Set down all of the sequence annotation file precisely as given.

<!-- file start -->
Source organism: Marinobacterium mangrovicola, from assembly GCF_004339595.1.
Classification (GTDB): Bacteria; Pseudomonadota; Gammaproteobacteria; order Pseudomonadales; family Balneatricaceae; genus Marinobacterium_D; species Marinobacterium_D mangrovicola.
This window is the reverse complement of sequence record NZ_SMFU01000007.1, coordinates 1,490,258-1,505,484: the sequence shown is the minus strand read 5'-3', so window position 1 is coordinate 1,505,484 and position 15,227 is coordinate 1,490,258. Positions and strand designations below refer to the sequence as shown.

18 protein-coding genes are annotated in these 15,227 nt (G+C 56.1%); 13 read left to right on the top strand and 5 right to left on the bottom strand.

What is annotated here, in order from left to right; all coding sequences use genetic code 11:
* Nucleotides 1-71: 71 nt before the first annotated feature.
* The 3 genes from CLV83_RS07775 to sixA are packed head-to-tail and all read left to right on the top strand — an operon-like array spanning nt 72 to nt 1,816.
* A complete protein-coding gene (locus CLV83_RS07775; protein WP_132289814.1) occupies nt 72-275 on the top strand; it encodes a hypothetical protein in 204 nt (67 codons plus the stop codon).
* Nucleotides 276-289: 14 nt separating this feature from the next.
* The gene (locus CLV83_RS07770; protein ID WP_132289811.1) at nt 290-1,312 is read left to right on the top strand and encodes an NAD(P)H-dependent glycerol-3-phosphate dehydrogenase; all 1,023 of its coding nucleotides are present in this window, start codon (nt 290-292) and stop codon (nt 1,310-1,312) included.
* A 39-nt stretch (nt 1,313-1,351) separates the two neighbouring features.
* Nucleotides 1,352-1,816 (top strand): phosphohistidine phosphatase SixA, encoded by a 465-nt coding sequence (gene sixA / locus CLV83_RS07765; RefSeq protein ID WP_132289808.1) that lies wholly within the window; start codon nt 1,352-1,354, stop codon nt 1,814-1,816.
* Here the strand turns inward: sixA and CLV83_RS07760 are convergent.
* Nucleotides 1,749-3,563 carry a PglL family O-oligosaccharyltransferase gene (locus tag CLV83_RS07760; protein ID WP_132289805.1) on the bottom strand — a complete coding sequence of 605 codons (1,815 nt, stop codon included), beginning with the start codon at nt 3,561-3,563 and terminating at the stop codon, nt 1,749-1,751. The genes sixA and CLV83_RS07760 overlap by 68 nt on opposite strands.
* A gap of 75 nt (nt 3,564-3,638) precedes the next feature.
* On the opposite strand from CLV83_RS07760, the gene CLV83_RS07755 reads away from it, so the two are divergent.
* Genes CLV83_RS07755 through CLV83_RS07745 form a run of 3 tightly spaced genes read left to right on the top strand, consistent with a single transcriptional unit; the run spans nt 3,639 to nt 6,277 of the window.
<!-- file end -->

Source organism: Marinobacterium mangrovicola, from assembly GCF_004339595.1.
Classification (GTDB): Bacteria; Pseudomonadota; Gammaproteobacteria; order Pseudomonadales; family Balneatricaceae; genus Marinobacterium_D; species Marinobacterium_D mangrovicola.
This window is the reverse complement of sequence record NZ_SMFU01000007.1, coordinates 1,490,258-1,505,484: the sequence shown is the minus strand read 5'-3', so window position 1 is coordinate 1,505,484 and position 15,227 is coordinate 1,490,258. Positions and strand designations below refer to the sequence as shown.

18 protein-coding genes are annotated in these 15,227 nt (G+C 56.1%); 13 read left to right on the top strand and 5 right to left on the bottom strand.

What is annotated here, in order from left to right; all coding sequences use genetic code 11:
* Nucleotides 1-71: 71 nt before the first annotated feature.
* The 3 genes from CLV83_RS07775 to sixA are packed head-to-tail and all read left to right on the top strand — an operon-like array spanning nt 72 to nt 1,816.
* A complete protein-coding gene (locus CLV83_RS07775; protein WP_132289814.1) occupies nt 72-275 on the top strand; it encodes a hypothetical protein in 204 nt (67 codons plus the stop codon).
* Nucleotides 276-289: 14 nt separating this feature from the next.
* The gene (locus CLV83_RS07770; protein ID WP_132289811.1) at nt 290-1,312 is read left to right on the top strand and encodes an NAD(P)H-dependent glycerol-3-phosphate dehydrogenase; all 1,023 of its coding nucleotides are present in this window, start codon (nt 290-292) and stop codon (nt 1,310-1,312) included.
* A 39-nt stretch (nt 1,313-1,351) separates the two neighbouring features.
* Nucleotides 1,352-1,816 (top strand): phosphohistidine phosphatase SixA, encoded by a 465-nt coding sequence (gene sixA / locus CLV83_RS07765; RefSeq protein ID WP_132289808.1) that lies wholly within the window; start codon nt 1,352-1,354, stop codon nt 1,814-1,816.
* Here the strand turns inward: sixA and CLV83_RS07760 are convergent.
* Nucleotides 1,749-3,563 carry a PglL family O-oligosaccharyltransferase gene (locus tag CLV83_RS07760; protein ID WP_132289805.1) on the bottom strand — a complete coding sequence of 605 codons (1,815 nt, stop codon included), beginning with the start codon at nt 3,561-3,563 and terminating at the stop codon, nt 1,749-1,751. The genes sixA and CLV83_RS07760 overlap by 68 nt on opposite strands.
* A gap of 75 nt (nt 3,564-3,638) precedes the next feature.
* On the opposite strand from CLV83_RS07760, the gene CLV83_RS07755 reads away from it, so the two are divergent.
* Genes CLV83_RS07755 through CLV83_RS07745 form a run of 3 tightly spaced genes read left to right on the top strand, consistent with a single transcriptional unit; the run spans nt 3,639 to nt 6,277 of the window.